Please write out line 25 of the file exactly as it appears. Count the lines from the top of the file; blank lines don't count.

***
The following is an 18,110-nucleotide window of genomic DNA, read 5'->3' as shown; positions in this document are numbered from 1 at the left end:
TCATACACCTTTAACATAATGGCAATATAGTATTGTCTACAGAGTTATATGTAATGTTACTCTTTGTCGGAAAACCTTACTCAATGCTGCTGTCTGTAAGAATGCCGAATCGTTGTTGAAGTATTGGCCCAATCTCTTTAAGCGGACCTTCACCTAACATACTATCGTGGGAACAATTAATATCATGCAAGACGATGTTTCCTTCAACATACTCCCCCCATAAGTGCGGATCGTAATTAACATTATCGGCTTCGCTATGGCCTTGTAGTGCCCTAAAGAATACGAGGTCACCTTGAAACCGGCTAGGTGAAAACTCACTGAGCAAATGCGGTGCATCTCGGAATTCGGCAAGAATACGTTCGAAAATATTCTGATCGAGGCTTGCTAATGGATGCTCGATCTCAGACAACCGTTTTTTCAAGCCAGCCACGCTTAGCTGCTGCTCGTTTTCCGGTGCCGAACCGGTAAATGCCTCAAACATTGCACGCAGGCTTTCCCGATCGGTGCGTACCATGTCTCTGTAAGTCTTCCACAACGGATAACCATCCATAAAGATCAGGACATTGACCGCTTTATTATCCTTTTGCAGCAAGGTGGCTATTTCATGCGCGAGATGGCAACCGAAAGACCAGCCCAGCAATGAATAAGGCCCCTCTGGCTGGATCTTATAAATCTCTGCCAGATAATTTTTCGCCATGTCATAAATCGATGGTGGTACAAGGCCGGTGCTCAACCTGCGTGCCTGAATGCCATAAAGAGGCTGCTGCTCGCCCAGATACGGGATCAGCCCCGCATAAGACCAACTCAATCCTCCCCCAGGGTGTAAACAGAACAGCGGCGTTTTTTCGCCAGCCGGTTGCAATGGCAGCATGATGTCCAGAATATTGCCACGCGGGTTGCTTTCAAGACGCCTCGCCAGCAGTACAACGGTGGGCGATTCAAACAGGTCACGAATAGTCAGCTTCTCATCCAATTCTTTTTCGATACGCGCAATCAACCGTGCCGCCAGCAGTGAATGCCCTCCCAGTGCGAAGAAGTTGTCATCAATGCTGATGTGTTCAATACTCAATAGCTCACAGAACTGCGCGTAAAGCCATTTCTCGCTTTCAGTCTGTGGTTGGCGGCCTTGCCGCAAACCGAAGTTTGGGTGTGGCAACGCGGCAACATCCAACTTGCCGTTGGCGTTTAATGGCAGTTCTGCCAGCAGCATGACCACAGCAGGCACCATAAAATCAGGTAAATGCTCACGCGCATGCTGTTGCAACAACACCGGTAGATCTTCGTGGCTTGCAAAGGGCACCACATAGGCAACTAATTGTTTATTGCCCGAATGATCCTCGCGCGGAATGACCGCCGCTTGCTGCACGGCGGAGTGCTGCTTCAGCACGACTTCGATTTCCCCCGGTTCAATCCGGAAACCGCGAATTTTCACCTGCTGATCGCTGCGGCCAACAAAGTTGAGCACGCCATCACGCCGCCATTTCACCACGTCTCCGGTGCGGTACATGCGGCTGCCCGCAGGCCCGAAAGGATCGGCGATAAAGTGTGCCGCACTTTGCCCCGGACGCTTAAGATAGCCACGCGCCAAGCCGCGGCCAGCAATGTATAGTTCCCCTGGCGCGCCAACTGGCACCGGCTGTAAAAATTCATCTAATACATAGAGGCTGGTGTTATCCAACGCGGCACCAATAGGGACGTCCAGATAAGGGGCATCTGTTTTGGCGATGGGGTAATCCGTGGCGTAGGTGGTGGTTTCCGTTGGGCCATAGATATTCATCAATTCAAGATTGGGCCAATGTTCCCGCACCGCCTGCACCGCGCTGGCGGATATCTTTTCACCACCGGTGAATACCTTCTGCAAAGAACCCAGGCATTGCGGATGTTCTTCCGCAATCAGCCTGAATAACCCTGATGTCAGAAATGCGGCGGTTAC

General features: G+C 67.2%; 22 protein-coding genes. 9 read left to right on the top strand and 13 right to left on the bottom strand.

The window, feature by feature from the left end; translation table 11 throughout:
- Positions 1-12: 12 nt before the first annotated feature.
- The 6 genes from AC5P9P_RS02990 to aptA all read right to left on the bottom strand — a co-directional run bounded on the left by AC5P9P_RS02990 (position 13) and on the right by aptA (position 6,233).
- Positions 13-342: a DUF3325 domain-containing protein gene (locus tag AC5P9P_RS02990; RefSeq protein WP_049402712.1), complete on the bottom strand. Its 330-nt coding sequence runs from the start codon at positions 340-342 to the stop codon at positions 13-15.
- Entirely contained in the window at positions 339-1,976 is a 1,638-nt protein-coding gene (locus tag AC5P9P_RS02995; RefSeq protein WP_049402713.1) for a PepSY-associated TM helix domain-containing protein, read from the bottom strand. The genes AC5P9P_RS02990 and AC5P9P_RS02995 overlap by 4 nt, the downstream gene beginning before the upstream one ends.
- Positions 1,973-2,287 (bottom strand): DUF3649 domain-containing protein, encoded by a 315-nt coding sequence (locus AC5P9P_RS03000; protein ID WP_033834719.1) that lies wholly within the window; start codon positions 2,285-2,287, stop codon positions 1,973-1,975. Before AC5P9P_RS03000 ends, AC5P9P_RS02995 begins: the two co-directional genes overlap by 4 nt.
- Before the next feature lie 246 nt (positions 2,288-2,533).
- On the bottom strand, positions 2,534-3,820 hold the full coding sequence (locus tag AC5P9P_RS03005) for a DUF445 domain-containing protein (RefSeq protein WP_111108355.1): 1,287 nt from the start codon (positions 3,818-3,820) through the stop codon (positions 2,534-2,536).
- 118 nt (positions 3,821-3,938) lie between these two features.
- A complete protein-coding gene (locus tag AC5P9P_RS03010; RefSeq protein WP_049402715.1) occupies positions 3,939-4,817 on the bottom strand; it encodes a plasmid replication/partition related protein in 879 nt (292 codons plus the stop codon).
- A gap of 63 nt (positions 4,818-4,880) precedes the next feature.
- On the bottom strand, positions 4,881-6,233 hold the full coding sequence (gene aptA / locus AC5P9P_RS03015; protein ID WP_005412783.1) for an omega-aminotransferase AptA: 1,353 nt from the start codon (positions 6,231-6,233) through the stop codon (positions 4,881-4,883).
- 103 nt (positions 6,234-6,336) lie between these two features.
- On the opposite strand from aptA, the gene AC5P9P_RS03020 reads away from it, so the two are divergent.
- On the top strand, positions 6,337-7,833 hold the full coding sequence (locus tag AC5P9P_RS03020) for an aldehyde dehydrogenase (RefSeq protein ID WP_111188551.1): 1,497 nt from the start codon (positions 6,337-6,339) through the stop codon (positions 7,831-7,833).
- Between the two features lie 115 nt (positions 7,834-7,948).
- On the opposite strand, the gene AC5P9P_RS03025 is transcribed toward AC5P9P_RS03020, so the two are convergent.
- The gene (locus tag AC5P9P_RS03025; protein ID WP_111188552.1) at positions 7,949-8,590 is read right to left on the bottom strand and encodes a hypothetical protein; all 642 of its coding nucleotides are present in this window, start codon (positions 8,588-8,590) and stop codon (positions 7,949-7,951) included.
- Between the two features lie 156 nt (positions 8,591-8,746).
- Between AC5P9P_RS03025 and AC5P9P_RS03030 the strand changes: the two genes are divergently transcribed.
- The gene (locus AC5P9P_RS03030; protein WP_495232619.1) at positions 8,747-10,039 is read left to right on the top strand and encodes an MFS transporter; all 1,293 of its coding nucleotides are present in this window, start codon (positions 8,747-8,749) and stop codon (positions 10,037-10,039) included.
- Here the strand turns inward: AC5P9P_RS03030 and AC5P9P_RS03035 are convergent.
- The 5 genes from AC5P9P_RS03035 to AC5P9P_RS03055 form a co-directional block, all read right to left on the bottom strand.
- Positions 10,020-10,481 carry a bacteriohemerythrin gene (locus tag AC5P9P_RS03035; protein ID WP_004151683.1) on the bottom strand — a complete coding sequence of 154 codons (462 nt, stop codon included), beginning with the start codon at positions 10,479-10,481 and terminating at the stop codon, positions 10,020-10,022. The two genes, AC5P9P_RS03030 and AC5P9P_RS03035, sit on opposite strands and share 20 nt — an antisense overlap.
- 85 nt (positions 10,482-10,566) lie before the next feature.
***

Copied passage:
- Here the strand turns inward: AC5P9P_RS03030 and AC5P9P_RS03035 are convergent.